Friday, September 30, 2011

Can Freeways be Saved from Themselves?

When you think about a freeway, you think of a wide expanse of pavement, imposing retaining walls, limited landscaping, and a myriad of steel and concrete crossings. Driving on an interstate freeway is not a particularly pleasant experience.

I guess that is why motorists drive as fast as they can with their windows up. Can this experience be transformed into a more positive, memorable experience for the driver as well as the community that the freeway surrounds?

Atlanta leaders think so. They have created the Connector Transformation Project to explore ways to transform a five-mile stretch of Interstate 75/85 that bisects Midtown and downtown Atlanta. This effort will look at bringing art, vegetation, lighting and sustainability to what some consider a very unforgiving place.

Video about the project
Article about the Project
Project Facebook Page

Below are examples of other communities around the globe who have made an effort to beautify their freeways.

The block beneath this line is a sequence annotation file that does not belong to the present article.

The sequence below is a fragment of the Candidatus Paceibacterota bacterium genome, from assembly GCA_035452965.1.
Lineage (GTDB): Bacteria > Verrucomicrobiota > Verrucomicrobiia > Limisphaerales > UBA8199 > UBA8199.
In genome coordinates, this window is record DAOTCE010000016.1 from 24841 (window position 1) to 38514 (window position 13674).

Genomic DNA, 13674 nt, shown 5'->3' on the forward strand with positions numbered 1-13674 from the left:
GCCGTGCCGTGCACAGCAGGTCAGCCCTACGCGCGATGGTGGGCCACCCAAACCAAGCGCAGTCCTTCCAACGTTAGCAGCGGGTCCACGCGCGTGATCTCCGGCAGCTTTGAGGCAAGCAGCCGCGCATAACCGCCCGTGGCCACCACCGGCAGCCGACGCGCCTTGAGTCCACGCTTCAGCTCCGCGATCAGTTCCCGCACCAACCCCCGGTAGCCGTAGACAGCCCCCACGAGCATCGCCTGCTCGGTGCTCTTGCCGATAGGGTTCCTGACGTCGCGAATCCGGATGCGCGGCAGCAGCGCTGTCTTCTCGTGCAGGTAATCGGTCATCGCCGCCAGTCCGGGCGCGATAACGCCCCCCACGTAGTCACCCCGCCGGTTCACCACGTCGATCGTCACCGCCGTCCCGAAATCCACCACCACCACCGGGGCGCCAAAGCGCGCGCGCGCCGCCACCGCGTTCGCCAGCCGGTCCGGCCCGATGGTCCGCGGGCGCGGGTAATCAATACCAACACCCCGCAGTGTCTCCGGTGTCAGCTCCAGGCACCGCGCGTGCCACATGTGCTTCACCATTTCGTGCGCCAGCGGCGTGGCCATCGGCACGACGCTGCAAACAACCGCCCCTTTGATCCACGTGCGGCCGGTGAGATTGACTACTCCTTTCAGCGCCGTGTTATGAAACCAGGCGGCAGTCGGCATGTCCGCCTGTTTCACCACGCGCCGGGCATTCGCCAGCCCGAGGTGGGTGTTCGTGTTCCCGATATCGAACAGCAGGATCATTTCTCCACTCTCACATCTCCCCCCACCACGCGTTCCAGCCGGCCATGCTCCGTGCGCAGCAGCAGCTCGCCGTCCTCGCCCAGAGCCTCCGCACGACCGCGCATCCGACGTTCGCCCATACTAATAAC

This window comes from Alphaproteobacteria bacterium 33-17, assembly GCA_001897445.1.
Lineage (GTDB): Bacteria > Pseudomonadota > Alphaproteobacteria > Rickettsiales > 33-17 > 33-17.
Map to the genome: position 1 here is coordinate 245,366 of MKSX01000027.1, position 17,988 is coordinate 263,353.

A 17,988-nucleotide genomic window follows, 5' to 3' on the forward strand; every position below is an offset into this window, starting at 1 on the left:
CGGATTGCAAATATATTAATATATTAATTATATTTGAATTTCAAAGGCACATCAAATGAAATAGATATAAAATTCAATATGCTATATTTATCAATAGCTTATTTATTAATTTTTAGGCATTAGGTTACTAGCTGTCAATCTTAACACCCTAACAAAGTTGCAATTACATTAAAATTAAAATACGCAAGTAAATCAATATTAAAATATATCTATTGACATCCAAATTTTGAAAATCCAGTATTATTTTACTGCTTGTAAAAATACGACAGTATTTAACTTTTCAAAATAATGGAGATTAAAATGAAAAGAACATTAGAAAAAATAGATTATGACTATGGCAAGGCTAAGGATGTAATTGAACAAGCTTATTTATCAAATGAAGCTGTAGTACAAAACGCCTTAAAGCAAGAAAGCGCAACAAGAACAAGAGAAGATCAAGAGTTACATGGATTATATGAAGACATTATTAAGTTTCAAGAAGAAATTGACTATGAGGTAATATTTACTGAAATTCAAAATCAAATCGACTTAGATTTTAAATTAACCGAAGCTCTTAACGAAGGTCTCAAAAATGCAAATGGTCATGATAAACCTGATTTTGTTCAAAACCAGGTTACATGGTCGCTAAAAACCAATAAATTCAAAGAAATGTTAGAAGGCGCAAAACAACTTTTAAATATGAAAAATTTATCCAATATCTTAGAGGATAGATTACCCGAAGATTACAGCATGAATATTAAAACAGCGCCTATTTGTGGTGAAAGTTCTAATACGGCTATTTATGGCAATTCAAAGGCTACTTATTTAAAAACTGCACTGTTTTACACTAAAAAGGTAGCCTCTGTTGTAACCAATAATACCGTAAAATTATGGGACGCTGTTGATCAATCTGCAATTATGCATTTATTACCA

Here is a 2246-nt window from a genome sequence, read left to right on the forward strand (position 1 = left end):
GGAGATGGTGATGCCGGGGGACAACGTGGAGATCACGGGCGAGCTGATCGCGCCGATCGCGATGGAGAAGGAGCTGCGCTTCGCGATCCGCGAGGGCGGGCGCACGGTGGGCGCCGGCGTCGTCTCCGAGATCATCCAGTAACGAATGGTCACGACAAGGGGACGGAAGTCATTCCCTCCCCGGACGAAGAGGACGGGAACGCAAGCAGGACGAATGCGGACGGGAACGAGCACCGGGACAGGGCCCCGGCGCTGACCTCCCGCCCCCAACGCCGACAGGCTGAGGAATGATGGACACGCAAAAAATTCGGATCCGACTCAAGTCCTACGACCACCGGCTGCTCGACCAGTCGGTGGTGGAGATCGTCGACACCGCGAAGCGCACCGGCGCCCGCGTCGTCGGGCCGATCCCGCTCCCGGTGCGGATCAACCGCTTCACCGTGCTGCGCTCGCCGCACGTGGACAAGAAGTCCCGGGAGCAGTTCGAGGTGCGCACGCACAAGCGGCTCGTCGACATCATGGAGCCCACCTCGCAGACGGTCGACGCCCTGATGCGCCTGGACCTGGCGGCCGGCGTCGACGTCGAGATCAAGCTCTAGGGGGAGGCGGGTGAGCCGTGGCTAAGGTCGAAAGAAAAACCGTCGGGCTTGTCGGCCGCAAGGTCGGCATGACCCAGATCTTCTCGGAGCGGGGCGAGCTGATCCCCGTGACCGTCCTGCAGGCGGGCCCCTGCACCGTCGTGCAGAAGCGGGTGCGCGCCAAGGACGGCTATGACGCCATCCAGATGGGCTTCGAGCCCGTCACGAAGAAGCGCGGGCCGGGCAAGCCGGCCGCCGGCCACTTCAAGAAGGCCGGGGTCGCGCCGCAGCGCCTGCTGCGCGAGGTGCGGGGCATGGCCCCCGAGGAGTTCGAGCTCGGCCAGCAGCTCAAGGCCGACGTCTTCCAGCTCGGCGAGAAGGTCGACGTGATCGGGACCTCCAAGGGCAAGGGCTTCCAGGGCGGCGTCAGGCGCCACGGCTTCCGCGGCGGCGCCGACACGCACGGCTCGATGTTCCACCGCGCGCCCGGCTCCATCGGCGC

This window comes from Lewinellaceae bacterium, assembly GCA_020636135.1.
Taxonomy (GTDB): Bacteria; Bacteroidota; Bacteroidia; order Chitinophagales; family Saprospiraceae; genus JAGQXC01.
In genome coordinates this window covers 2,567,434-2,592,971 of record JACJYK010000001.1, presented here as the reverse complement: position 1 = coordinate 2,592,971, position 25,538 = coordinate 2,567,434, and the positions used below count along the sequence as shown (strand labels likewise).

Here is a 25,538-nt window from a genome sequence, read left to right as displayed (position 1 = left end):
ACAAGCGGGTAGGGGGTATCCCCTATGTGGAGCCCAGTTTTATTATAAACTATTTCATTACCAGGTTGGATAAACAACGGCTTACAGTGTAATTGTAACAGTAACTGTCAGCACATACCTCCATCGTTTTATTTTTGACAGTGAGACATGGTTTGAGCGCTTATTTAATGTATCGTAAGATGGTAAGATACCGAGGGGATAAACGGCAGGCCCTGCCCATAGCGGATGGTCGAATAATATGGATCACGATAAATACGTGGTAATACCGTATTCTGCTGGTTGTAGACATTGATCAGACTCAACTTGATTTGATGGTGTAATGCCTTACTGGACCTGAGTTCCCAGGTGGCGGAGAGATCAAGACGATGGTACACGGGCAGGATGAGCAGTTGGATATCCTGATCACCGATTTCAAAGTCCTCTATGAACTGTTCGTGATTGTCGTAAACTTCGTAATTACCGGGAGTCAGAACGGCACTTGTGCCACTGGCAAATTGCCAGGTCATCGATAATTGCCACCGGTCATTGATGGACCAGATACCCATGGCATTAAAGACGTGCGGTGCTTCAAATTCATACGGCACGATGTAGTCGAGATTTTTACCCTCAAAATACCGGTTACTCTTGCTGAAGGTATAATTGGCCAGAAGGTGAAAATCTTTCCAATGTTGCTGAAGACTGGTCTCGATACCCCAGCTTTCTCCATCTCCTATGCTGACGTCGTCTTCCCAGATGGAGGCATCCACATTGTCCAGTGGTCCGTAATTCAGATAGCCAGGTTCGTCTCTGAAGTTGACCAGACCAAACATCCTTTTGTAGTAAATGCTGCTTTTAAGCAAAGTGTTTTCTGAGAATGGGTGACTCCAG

Houston, TX
Seattle, WA
Los Angeles, CA.

Monday, September 26, 2011

Bike and Pedestrian Funding Facing the Budget Ax

In a few days, the U.S. Senate may vote on a measure to eliminate the primary sources of funds for all dedicated federal bike and pedestrian projects. Opponents of the funding say during these tough times, all of our precious transportation dollars should go to roads.

The pro-bike and pedestrian group "Transportation for America" is encouraging like-minded folks to tell their senators to "oppose any mvoe to eliminate the Transportation Enhancement (TE) program."

NPR aired a story about the controversy on Thursday.

What do you think? Let your voices be heard.